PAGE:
Surf Lifesaving responds to Coroner’s findings on Kingscliff drowning
June 28, 2008
Surf Lifesaving has responded to the recommendations and findings issued by the Coroner earlier this week following the inquest into the death of Kingscliff man, James Harris.
The Coroner has recommended that a rapid response service be implemented to respond to any life-threatening situation at Kingscliff.
“We recognise that Tweed Shire Council needs the ability to review the findings and develop strategies in response the Coroner’s findings,” said Northern NSW Lifeguard Co-ordinator, Stephen Leahy.
“The Australian Lifeguard Service and our volunteer clubs will work closely with Council to provide any service that the Council deems appropriate and we will continue to provide advice on any ocean safety matter.”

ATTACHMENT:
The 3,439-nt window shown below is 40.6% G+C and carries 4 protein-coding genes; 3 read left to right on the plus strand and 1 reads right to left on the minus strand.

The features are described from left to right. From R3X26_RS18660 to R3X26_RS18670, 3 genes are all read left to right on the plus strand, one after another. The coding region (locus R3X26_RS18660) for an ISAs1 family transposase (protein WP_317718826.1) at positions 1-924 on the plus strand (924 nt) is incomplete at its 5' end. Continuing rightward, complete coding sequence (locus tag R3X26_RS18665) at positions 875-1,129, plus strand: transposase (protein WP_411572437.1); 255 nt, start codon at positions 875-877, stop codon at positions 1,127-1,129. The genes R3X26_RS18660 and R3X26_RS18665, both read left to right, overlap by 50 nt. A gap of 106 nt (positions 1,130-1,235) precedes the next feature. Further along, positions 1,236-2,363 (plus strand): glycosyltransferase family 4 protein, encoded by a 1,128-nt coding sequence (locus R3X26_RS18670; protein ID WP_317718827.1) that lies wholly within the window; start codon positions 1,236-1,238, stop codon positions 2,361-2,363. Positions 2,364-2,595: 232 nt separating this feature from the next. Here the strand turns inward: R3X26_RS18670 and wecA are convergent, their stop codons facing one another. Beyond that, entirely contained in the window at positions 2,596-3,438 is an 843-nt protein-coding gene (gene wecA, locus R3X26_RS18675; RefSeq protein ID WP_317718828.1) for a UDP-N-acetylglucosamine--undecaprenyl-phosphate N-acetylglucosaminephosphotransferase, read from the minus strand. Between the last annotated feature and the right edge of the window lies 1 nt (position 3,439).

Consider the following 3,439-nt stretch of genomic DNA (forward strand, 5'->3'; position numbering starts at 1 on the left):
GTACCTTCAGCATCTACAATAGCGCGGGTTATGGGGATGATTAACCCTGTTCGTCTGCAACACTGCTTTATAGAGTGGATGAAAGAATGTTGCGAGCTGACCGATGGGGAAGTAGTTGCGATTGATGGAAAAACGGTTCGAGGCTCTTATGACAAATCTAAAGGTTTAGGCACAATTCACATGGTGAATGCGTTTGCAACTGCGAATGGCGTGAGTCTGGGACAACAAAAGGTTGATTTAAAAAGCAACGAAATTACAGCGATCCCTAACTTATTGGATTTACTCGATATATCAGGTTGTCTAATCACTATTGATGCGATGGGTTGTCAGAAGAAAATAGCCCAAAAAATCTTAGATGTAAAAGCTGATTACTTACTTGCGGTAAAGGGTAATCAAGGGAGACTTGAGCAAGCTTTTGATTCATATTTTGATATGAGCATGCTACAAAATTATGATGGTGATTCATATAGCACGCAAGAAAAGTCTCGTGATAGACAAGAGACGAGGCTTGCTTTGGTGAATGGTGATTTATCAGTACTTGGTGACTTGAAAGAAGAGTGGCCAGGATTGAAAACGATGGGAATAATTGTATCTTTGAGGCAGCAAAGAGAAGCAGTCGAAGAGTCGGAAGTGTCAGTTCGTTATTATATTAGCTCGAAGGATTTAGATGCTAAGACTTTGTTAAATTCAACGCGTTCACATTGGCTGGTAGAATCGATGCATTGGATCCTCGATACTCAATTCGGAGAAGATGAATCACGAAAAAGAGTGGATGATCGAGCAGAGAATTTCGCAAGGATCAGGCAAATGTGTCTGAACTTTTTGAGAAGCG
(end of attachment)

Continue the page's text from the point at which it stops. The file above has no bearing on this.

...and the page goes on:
Mr Leahy said that to ensure a rapid management of any major incident on a North Coast beach, Surf Life Saving NSW implemented an emergency call out system earlier this year.
Locally, this system includes a fleet of rescue jet skis (operated by the Tweed Support Group), a Duty Officer system and a rapid response from lifeguard services.
All emergency operations are managed by the SLSNSW State-Wide Emergency Response system which has been supported by the NSW Police Service.
“In effect, police and ambulance services now have the ability to task surf lifesaving rescue teams directly as soon as a call comes in via the Triple 0 network,” said Mr Leahy.
The Emergency Services Officer for Surf Life Saving Far North Coast, Jimmy Keough, said that volunteers and lifeguards could now be sent to incidents quickly.
“Surf Lifesaving resources are located throughout northern NSW and these can be tasked to attend anywhere when the need arises,” said Mr Keough.
“Already this year, a number of lives have been saved at unpatrolled beaches and outside normal swimming hours due to the rapid activation and response of our resources.
“We have an excellent relationship with the police, ambulance and helicopter services, as well as the volunteer marine rescue agencies in the area, and we all work collectively to make our waterways safer.”